Sacramento Digs Gardening logo
Sacramento Digs Gardening Article
Your resource for Sacramento-area gardening news, tips and events

Articles Recipe Index Keyword Index Calendar Twitter Facebook Instagram About Us Contact Us

For cold nights ahead, here's a frost plan

Old-style Christmas lights can help protect a frost-sensitive tree, such as this container citrus in a display at the Fair Oaks Horticulture Center in October. (Photos: Kathy Morrison)

What to do when temperatures dip below freezing

Monday's chilly morning was a brisk reminder: We're now in frost season.

According to the Old Farmer’s Almanac, Sacramento's greatest frost danger falls between Dec. 4 and Feb. 10. While most of our outdoor plants can survive brief periods at 32 degrees, it's when overnight temperatures dip into the 20s for an hour or more that's particularly destructive. That's cold enough to turn stored water in stems and leaves or juice in fruit to ice. It can reduce a begonia into mush or burst ripe oranges.

Be prepared for more cold nights ahead with a frost plan:
* Know which plants are most at risk: Succulents, ferns, tropical plants, citrus, avocados, cacti, begonias, geraniums, peppers and soft-stemmed perennials. Mark those plants that need frost protection with a visual cue such as a blue-painted plant marker as a reminder.
* It's usually warmer close to the house. Move container plants under the eaves and create a frost-cloth tent. Suspend frost cloth or cloth sheeting from the rain gutters with clothes pins, then anchor it to the ground. Tuck in plants before sunset and remove the tent during the day.
The frost display at the Horticulture Center also included a frost blanket,
which should be pulled  completely over the plant when in actual use.
* Have on hand lightweight cloth insulation blankets or frost cloths (available at nurseries and home improvement stores) to throw over sensitive plants. Old sheets work, too. Use cloth; plastic lets in the cold. When tenting, allow some room for air circulation; that helps retain heat.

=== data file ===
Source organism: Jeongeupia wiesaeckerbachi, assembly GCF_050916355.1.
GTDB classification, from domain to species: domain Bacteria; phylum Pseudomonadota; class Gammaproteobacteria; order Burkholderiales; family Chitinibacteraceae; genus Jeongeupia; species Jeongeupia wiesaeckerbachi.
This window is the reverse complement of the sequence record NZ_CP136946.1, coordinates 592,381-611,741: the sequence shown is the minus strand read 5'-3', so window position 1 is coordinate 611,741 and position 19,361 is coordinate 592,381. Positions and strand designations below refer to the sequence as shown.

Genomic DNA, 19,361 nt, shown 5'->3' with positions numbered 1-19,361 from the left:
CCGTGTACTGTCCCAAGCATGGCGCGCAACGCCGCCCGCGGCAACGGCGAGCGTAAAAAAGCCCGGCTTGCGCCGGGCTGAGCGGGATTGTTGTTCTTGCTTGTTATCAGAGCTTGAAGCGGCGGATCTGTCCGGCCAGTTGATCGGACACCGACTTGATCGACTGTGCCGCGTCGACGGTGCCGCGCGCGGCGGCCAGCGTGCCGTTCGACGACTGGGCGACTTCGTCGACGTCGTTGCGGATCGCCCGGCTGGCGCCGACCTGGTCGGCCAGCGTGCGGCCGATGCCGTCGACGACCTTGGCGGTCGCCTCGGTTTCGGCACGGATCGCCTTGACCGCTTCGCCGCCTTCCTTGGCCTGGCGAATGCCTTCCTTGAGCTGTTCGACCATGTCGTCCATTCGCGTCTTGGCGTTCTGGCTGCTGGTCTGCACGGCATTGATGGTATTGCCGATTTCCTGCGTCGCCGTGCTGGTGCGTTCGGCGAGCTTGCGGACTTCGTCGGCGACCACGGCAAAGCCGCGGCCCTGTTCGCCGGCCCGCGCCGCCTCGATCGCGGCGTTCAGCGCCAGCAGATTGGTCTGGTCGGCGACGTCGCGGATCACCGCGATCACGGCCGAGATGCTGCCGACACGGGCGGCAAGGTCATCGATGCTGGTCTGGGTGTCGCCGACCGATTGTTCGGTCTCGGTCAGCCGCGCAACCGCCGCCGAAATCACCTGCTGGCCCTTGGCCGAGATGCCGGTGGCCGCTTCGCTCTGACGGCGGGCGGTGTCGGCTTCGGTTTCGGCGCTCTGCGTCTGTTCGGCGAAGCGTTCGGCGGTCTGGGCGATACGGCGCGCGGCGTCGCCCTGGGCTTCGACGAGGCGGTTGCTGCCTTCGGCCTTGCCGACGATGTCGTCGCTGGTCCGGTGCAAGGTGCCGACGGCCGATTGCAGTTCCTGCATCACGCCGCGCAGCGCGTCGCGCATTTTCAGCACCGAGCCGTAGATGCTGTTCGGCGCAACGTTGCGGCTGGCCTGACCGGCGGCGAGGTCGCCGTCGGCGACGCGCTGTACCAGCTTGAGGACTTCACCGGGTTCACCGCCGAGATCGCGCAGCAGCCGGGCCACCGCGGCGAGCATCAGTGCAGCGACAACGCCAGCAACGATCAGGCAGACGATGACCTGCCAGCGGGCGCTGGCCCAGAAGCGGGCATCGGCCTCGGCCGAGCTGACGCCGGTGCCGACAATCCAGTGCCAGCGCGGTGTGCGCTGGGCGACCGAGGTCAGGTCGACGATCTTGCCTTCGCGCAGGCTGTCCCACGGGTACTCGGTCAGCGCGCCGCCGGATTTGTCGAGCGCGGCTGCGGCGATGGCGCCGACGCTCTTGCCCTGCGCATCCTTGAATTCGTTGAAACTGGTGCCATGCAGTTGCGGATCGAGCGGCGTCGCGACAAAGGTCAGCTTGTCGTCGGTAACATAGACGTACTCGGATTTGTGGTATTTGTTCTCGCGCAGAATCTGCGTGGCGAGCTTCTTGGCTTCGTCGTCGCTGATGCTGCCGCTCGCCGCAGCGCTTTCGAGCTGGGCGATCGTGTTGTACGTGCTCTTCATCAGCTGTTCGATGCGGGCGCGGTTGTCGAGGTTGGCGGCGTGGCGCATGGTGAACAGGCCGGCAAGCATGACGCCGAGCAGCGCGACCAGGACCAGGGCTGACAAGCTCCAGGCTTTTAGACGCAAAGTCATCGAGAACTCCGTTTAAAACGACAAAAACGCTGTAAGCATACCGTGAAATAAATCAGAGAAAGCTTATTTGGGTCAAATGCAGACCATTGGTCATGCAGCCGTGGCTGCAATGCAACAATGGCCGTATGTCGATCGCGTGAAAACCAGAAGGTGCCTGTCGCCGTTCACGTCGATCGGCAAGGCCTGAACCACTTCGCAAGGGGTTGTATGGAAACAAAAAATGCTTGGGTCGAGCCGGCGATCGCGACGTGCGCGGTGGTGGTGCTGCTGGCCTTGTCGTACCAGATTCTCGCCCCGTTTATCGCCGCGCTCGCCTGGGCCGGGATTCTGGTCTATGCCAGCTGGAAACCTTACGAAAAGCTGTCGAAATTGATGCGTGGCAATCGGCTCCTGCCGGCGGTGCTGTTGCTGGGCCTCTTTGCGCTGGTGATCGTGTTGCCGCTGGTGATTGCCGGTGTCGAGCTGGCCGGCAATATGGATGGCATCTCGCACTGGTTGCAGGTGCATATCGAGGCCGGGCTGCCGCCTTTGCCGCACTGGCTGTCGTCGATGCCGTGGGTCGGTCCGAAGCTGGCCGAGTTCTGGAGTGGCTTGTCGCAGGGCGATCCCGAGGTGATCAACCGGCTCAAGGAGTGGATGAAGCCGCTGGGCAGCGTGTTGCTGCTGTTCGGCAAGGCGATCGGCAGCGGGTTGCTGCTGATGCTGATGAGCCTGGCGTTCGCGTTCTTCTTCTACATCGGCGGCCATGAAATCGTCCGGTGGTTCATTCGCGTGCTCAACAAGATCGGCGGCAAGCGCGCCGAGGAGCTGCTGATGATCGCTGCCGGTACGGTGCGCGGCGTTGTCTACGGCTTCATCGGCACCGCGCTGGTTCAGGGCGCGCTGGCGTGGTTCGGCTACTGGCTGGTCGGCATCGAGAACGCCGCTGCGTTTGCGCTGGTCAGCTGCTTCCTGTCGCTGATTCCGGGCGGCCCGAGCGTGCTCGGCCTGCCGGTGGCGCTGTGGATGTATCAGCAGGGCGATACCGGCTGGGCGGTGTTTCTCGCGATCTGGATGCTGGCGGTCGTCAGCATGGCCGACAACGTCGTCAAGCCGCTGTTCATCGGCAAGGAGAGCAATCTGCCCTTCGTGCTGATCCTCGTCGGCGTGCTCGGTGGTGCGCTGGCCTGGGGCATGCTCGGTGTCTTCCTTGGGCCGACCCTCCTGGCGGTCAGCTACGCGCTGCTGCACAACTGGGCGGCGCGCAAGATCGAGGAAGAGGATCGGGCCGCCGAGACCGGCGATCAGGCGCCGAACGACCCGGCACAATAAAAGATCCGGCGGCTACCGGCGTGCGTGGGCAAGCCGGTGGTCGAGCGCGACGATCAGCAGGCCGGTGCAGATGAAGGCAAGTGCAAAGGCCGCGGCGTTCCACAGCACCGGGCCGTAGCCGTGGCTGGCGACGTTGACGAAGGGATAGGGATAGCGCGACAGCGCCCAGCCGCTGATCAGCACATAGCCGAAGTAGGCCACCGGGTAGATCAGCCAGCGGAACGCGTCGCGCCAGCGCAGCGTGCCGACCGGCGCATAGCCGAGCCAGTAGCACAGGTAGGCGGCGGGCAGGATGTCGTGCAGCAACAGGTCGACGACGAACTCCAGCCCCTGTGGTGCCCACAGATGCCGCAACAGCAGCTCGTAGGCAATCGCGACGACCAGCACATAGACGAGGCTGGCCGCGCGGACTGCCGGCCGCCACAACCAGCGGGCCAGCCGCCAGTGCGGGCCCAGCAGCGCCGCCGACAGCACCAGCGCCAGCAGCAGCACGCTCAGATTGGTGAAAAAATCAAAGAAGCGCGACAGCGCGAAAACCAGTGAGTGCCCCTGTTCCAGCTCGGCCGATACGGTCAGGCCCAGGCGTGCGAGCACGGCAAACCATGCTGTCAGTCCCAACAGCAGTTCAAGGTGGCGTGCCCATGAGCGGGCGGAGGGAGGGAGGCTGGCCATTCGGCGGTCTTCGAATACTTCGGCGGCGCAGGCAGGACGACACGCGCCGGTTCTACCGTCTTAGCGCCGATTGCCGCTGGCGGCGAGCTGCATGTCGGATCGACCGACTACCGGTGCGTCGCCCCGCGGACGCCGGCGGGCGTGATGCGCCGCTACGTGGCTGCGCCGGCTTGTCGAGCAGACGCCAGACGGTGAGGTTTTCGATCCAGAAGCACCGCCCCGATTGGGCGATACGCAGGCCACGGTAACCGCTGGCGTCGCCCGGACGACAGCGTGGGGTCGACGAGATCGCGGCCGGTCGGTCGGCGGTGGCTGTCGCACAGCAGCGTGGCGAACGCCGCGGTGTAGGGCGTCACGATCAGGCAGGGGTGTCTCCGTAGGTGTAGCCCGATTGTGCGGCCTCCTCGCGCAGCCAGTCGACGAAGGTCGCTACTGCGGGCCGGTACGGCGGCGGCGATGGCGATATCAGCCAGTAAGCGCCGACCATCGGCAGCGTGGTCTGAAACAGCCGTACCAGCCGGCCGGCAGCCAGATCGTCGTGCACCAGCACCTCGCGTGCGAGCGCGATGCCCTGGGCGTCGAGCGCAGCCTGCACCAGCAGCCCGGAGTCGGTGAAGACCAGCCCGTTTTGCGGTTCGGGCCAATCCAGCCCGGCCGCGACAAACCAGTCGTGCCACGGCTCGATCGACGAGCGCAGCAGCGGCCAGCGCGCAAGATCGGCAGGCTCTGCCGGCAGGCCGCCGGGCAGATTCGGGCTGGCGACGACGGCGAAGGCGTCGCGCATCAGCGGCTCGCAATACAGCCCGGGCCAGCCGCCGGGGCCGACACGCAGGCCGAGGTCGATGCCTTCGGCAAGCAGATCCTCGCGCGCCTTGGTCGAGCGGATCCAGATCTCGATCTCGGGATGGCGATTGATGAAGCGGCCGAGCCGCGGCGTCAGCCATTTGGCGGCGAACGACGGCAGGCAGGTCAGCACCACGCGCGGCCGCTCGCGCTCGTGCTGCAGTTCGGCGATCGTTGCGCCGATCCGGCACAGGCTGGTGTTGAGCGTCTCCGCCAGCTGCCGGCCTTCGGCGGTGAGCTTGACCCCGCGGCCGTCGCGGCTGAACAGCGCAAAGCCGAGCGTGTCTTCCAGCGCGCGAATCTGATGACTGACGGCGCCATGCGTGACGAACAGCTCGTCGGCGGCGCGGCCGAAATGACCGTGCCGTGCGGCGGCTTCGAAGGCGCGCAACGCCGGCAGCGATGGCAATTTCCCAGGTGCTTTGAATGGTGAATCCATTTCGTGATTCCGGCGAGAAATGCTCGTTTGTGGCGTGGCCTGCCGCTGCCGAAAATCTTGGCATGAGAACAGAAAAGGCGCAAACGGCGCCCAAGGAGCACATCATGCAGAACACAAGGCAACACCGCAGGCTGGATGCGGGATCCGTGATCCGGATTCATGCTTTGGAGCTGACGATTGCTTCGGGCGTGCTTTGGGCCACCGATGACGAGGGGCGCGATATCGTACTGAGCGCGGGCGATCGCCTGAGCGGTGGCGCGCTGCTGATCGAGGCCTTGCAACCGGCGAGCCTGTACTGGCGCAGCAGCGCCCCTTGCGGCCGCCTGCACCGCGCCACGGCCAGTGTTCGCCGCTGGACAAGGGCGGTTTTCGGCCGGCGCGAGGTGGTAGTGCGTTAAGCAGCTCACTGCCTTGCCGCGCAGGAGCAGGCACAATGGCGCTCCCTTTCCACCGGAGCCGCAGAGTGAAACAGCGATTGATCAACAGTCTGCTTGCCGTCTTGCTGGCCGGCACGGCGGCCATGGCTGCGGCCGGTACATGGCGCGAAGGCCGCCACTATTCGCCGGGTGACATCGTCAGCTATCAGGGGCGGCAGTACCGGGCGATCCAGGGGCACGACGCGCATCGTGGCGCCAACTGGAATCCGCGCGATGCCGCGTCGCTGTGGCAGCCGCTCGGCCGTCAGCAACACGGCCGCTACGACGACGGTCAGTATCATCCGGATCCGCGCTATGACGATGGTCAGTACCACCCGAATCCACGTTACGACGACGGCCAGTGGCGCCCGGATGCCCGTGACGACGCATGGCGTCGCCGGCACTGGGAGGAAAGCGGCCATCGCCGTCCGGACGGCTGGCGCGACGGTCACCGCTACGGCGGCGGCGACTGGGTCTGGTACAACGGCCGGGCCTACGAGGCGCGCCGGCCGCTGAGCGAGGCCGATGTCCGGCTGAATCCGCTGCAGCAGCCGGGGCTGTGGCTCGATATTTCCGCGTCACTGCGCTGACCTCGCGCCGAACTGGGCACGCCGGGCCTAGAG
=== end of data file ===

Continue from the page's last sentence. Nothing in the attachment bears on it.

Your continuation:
* If frost is in the forecast, water frost-sensitive plants lightly in the afternoon if the soil is dry. Moist soil retains more heat. Well-hydrated plants are less likely to suffer frost burn.
* Don't water succulents before frost. Extra irrigation actually increases their frost risk. Instead, cover them with frost blankets.
* Pull mulch away from frost-sensitive plants; it retains cold as well as moisture.
* Know your garden's cold spots. Plants stay warmer on mounds or in raised beds; the lowest point in a garden is often the coldest. Houses radiate heat, making warm zones. Plan and plant accordingly.
* If temperatures are forecast below 30 degrees for more than 30 minutes, harvest ripe citrus to avoid damage. Lemons and limes are the most at risk.
* Lime trees are the most frost-sensitive citrus, suffering damage at 29 degrees. Other citrus withstand a few degrees colder, but not much. Protect citrus by irrigating before nightfall, sheltering with frost blankets before sunset and/or wrapping the trunk with insulation. Rags, blankets, sheeting or pipe insulation works.
* String old-fashioned Christmas lights around tree trunks of sensitive trees. LED lights won't work; they give off no heat.
* If plants still get burned, leave damaged foliage alone. Those brown leaves will help insulate the plants from further harm.


0 comments have been posted.

Newsletter Subscription

Sacramento Digs Gardening to your inbox.

Local News

Ad for California Local

Dig In: Garden Checklist

For week of March 19:

Spring will start a bit soggy, but there’s still plenty to do between showers:

* Fertilize roses, annual flowers and berries as spring growth begins to appear.

* Watch out for aphids. Wash off plants with strong blast from the hose.

* Pull weeds now! Don’t let them get started. Take a hoe and whack them as soon as they sprout.

* Prepare summer vegetable beds. Spade in compost and other amendments.

* Prune and fertilize spring-flowering shrubs after bloom.

* Feed camellias at the end of their bloom cycle. Pick up browned and fallen flowers to fight blossom blight.

* Feed citrus trees as they start to blossom.

* Cut back and fertilize perennial herbs to encourage new growth.

* Seed and renovate the lawn (if you still have one). Feed cool-season grasses such as bent, blue, rye and fescue with a slow-release fertilizer. Check the irrigation system and perform maintenance. Make sure sprinkler heads are turned toward the lawn, not the sidewalk.

* In the vegetable garden, transplant lettuce and kale.

* Seed chard and beets directly into the ground.

* Plant summer bulbs, including gladiolus, tuberous begonias and callas. Also plant dahlia tubers.

* Shop for perennials. Many varieties are available in local nurseries and at plant events. They can be transplanted now while the weather remains relatively cool.

Contact Us

Send us a gardening question, a post suggestion or information about an upcoming event.